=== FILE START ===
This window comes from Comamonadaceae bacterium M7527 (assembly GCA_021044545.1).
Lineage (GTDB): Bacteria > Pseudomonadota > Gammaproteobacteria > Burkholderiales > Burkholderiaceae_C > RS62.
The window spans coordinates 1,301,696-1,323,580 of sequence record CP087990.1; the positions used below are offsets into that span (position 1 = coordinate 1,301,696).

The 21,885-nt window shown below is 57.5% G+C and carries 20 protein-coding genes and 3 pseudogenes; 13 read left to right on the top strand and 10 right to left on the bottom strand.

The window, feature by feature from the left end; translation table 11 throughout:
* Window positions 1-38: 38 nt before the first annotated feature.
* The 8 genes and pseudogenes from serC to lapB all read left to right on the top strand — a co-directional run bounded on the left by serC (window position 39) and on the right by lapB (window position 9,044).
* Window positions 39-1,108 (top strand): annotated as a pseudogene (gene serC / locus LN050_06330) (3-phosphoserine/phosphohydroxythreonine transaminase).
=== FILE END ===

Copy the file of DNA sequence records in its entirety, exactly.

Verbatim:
This window comes from Comamonadaceae bacterium M7527 (assembly GCA_021044545.1).
Lineage (GTDB): Bacteria > Pseudomonadota > Gammaproteobacteria > Burkholderiales > Burkholderiaceae_C > RS62.
The window spans coordinates 1,301,696-1,323,580 of sequence record CP087990.1; the positions used below are offsets into that span (position 1 = coordinate 1,301,696).

The 21,885-nt window shown below is 57.5% G+C and carries 20 protein-coding genes and 3 pseudogenes; 13 read left to right on the top strand and 10 right to left on the bottom strand.

The window, feature by feature from the left end; translation table 11 throughout:
* Window positions 1-38: 38 nt before the first annotated feature.
* The 8 genes and pseudogenes from serC to lapB all read left to right on the top strand — a co-directional run bounded on the left by serC (window position 39) and on the right by lapB (window position 9,044).
* Window positions 39-1,108 (top strand): annotated as a pseudogene (gene serC / locus LN050_06330) (3-phosphoserine/phosphohydroxythreonine transaminase).